The average American moves about 12 times in a lifetime. Children move on average two and a half times between birth and eighth grade, with some moving ten times or more.
While moving can be a positive experience for the family, any realtor will tell you they’ve seen that moving can be challenging for many kids. That often adds stress for the adults, who want to provide their children with a secure environment and do what they can to make a move easier.
St. Helena Real Estate deals in wine country real estate, but we also love helping our clients manage the stressors that often come with moving your house. Here are some of our favorite tips for helping to make a move easy and fun for your kids.
It’s no surprise that parents are the ones who make the critical decisions related to moving, choosing the house, the town, and the schools their children will attend. That can make a child feel powerless and overlooked.
Fortunately, there are simple steps you can take to ensure a smooth move and reassure the kids that they’re an essential part of the process.
See moving from a child’s perspective. Moving far enough away that your kids won’t be seeing their friends and nearby family as often as usual can be scary. Even toddlers, who thrive on structure and routine, can feel the loss. Giving your children extra attention and understanding as moving day approaches can help them feel less frustrated and fearful.
Talk openly about moving. Children can be masters at imagining the worse. You can help by reassuring them that their routines will stay the same at your new home and that all their belongings are coming with them, but only if it’s true. Let them know what to expect come moving day and allow them to make some choices, such as what items they can carry with them, what clothes they get to wear, etc.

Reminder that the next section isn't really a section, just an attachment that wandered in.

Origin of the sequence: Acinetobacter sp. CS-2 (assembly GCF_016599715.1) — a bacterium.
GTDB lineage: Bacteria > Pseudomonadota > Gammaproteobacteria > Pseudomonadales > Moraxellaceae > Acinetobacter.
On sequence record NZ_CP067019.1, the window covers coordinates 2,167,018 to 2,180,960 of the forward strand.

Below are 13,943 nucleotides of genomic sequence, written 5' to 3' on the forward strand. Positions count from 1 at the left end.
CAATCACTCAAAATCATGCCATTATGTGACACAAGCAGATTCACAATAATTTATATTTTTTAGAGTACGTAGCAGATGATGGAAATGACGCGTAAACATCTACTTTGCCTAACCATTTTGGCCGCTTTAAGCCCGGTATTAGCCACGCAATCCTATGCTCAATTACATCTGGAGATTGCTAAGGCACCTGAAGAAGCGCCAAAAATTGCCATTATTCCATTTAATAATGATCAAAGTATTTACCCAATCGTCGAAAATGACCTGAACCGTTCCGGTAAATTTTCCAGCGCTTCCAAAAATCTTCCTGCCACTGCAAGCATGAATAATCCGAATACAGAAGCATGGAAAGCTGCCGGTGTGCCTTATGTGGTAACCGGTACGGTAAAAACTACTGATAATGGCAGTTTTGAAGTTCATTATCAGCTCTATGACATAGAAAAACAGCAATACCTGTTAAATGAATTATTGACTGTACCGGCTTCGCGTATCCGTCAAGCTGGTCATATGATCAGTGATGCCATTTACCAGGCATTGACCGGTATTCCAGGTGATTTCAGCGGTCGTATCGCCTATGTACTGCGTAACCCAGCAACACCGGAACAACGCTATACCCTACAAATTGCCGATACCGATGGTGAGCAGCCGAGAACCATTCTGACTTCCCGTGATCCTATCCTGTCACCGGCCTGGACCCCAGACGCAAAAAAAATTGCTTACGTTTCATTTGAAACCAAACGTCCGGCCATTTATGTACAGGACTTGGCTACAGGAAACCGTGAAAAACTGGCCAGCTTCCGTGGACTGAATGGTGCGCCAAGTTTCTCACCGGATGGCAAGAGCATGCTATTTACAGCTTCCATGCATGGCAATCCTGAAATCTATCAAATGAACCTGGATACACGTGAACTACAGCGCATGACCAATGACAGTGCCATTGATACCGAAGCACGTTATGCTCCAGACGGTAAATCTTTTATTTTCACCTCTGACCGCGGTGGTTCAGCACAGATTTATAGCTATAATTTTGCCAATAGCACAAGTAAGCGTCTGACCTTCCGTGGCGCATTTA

Visit your new community ahead of time, if possible. Visiting the new town or city they’ll be moving to can help a child get excited about the move. For instance, are there nearby parks and other fun things to do? If you’re moving a distance, try teaching them a bit about their new home. Most towns and cities now have community websites, many with videos.
Pack the kids’ stuff last. Avoid packing up a child’s bedroom until you absolutely need to. That way, your child has a familiar place to retreat to as the rest of the house is put in boxes. Let them help pack their personal belongings and give them free rein for labeling or drawing on the boxes.
Most importantly, be patient with your child, who, despite your best efforts, might remain anxious about the move even after you’ve unpacked. They’ll adjust eventually, but it may take some time to process.
For more great tips on moving with kids or to talk with one of our agents about wine country real estate for sale, contact St. Helena Real Estate today.